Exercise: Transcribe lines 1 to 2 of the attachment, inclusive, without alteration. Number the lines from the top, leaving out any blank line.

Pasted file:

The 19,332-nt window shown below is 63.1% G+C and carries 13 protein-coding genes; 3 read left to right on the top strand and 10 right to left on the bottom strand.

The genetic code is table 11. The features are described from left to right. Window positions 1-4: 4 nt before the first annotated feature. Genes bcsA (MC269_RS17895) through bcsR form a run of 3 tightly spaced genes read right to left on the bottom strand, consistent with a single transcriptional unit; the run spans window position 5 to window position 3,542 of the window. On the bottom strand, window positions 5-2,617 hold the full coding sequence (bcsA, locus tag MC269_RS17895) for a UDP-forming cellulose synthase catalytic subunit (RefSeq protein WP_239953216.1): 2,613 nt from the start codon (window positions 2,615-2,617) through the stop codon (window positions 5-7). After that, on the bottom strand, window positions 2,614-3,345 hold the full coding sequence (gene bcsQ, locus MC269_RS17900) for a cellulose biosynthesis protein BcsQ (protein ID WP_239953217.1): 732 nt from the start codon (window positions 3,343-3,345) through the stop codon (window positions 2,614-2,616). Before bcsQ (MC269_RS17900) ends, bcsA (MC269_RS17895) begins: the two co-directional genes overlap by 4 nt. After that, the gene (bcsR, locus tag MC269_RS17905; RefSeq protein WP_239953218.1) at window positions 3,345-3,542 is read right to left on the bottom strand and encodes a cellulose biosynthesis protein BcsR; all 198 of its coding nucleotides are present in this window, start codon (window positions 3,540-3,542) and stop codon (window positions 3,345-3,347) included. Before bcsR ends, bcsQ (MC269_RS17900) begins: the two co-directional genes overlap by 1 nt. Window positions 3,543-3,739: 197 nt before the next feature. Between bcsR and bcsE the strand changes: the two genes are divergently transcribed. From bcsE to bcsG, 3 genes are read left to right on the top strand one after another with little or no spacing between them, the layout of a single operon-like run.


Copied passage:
The 19,332-nt window shown below is 63.1% G+C and carries 13 protein-coding genes; 3 read left to right on the top strand and 10 right to left on the bottom strand.

The genetic code is table 11. The features are described from left to right. Window positions 1-4: 4 nt before the first annotated feature. Genes bcsA (MC269_RS17895) through bcsR form a run of 3 tightly spaced genes read right to left on the bottom strand, consistent with a single transcriptional unit; the run spans window position 5 to window position 3,542 of the window. On the bottom strand, window positions 5-2,617 hold the full coding sequence (bcsA, locus tag MC269_RS17895) for a UDP-forming cellulose synthase catalytic subunit (RefSeq protein WP_239953216.1): 2,613 nt from the start codon (window positions 2,615-2,617) through the stop codon (window positions 5-7). After that, on the bottom strand, window positions 2,614-3,345 hold the full coding sequence (gene bcsQ, locus MC269_RS17900) for a cellulose biosynthesis protein BcsQ (protein ID WP_239953217.1): 732 nt from the start codon (window positions 3,343-3,345) through the stop codon (window positions 2,614-2,616). Before bcsQ (MC269_RS17900) ends, bcsA (MC269_RS17895) begins: the two co-directional genes overlap by 4 nt. After that, the gene (bcsR, locus tag MC269_RS17905; RefSeq protein WP_239953218.1) at window positions 3,345-3,542 is read right to left on the bottom strand and encodes a cellulose biosynthesis protein BcsR; all 198 of its coding nucleotides are present in this window, start codon (window positions 3,540-3,542) and stop codon (window positions 3,345-3,347) included. Before bcsR ends, bcsQ (MC269_RS17900) begins: the two co-directional genes overlap by 1 nt. Window positions 3,543-3,739: 197 nt before the next feature. Between bcsR and bcsE the strand changes: the two genes are divergently transcribed. From bcsE to bcsG, 3 genes are read left to right on the top strand one after another with little or no spacing between them, the layout of a single operon-like run.